The suspicions were already very present. Now, a new major assessment confirms it: the oceanic circulation system of which the Gulf Stream is a part is at its lowest level in more than a millennium. The results were published on February 25 in the journal Geoscience of nature.
The Atlantic Basin marine current system (called AMOC in English) is partly driven by water density. When they arrive near the seas surrounding Greenland and Svalbard, they become cold and salty enough to plunge to the depths and create a mass call from the south. This is how the northern extension of the Gulf Stream is maintained. Note that oceanographers speak more precisely of North Atlantic drift.
However, with climate change, the ice in Greenland and the Arctic is melting, releasing large amounts of fresh water. In fact, the upper oceanic layer tends to become less dense in these northern seas. Also, it is expected that the diving of the waters will be more and more difficult and that the ocean circulation will slow down.
The Gulf Stream system in decline
This mechanism has long been anticipated by climate modeling. However, although the observations seem to confirm the projections, it remains difficult to say how far the observed weakening differs from recent climate history. Or in other words, how much global warming contributes to this change. For this reason, in his special report on the oceans and the cryosphere published in 2019, the IPCC indicated with moderate confidence that “ AMOC weakened compared to 1850-1900 “. A phrasing marked by his great restraint.
New results published on February 25 in the journal Nature geoscience come to reinforce even more the idea ofa very atypical slowdown in recent decades. More precisely, on a scale unprecedented for more than 1000 years. A weakening that the authors of the study attribute mainly to climate change of human origin.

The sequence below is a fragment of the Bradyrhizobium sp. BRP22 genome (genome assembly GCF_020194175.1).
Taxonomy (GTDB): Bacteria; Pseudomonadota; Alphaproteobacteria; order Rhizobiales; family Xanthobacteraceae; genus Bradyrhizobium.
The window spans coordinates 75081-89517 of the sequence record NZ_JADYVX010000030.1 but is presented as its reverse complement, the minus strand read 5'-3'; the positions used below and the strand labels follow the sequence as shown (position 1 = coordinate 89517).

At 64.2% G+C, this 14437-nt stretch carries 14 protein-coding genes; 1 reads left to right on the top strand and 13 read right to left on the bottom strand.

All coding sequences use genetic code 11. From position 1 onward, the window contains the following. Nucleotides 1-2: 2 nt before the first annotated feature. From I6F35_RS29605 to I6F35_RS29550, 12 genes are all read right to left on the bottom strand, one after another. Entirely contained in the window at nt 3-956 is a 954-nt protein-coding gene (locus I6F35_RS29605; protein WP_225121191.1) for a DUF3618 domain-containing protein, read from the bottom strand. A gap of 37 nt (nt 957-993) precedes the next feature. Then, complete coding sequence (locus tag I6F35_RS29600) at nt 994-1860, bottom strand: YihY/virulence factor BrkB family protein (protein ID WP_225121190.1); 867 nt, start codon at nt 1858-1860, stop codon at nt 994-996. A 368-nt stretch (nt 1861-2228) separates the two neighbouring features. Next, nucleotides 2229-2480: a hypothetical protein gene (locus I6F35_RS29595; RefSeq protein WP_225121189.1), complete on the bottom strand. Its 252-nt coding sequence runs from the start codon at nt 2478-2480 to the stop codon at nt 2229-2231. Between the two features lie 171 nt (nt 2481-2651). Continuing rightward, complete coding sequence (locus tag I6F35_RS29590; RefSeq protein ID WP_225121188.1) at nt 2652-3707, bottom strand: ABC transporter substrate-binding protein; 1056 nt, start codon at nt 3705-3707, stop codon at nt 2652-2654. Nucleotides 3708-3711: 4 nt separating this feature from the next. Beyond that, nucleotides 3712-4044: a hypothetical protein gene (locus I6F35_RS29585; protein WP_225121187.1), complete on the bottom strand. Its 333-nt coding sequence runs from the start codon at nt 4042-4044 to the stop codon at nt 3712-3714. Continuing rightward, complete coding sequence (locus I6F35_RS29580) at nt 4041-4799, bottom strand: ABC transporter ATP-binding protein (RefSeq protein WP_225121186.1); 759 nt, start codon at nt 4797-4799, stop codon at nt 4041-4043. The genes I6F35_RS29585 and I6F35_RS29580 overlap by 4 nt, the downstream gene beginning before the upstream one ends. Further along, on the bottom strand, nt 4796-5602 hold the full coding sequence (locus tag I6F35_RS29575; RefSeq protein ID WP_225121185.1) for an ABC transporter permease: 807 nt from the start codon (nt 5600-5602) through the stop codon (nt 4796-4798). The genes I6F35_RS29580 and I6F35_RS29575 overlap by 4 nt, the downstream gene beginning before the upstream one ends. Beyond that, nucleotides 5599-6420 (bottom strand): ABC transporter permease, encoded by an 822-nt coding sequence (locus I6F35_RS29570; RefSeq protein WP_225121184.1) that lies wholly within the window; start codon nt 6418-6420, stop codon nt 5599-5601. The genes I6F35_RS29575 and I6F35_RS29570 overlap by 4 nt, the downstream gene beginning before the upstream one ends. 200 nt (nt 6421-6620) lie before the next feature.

The reconstruction worked by scientists extends from the year 400 AD until today. Result of a meticulous compilation of various proxies (ice, marine sediments, etc.) published in a body of previous studies, it illustrates several different facets ofAMOC. Ultimately, the data indicates that the latter was very stable until the 19th century. Around 1850, at the end of the Little Ice Age, a first phase of weakening occurred. Then, a second much more marked in the second part of the 20th century.
Strong implications for America and Europe
” The Gulf Stream works like a giant conveyor belt, carrying warm surface water from the equator northward and returning cold, low salinity water deep south »Explains Stefan Rahmstorf, co-author of the paper. ” It moves nearly 20 million cubic meters of water per second, nearly 100 times the flow of the Amazon River “. Any alteration of this current system will therefore have significant repercussions on adjacent continents.
“ The surface flow of the AMOC to the north causes a deflection of water masses to the right, away from the east coast of the United States due to the rotation of the Earth »Explains Levke Caesar, lead author of the study. ” As the current slows, this effect weakens and more water can collect on the east coast of the United States, leading to increased sea level rise. “. Across the Atlantic, a weakened AMOC has been linked to more intense winter storms and heat waves. However, these are still open questions and, incidentally,an active research topic.
” If we continue to fuel global warming, the Gulf Stream system will weaken further – from 34 to 45% by 2100, according to the latest generation of climate models Stefan Rahmstorf warns. ” This could bring us dangerously close to the tipping point at which the flow becomes unstable. “.